Covid-19 is shaping a new world, and the luxury industry will have to live in it, too. It’s going to be a massive turning point in all our lives – but can it be turned to the advantage of future generations? When I look at my grandparents' consumption behavior and compare it to mine, I see a huge difference. When seniors buy, they do it to fulfill a real need. Meanwhile, in Generation Z, we’re driven by a compulsive impulse to buy.
Which is totally understandable, since we are constantly being driven to consume. We are immersed in advertising, at all times, across all channels, including through the influencers that we follow on social networks. And yet, even though we all know that fast fashion produces more waste than the luxury industry, young people still tend to turn to these brands for the simple reason that they are cheaper. But this pattern is not sustainable in the medium term. Our ecosystem simply cannot cope. Can luxury brands show us the way and help us overcome this problem that plagues our generation? Can we learn to buy better instead of buying more?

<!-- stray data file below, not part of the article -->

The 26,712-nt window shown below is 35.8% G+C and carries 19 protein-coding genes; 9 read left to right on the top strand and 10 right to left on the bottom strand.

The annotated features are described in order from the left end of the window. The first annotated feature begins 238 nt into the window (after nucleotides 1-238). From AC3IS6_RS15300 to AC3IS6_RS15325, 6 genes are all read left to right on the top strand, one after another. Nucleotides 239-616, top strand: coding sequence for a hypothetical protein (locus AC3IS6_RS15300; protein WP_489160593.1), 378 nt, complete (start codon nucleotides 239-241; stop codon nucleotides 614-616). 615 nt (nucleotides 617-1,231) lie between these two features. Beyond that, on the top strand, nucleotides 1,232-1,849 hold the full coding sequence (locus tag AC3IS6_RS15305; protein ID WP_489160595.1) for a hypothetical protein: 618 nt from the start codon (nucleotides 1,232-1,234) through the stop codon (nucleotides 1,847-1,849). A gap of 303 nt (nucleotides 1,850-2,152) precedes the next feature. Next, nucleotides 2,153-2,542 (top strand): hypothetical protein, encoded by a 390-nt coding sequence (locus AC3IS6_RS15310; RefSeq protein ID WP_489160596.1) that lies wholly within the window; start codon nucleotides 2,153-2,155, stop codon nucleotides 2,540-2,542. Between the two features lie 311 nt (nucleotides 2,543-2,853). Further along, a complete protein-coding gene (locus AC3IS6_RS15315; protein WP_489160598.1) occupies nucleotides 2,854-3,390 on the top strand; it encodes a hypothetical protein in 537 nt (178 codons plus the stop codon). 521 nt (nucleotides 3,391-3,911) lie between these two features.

The way I see it, luxury brands can help point us in the right direction and take the first steps to change our bad habits. Luxury is more environmentally friendly: not only because of the quantity of items produced, but also for the way they are produced. Luxury products are defined by the quality of the materials used as well as the best working conditions in factories. While the quality of luxury products is still widely recognized, the sector had started down a road that was not headed in the right direction: towards overabundant supply. This was a mistake, and the global pandemic we are experiencing has confronted the biggest luxury brands head-on with the error of their ways. Things have already started to change. Brands like Saint Laurent and Giorgio Armani are now changing course by deciding to reduce the number of collections per year, which will not only put the brakes on the "more is more" mentality, but also reduce waste and lead to greater sustainability. The good intentions are there. It is up to us to lead the way.
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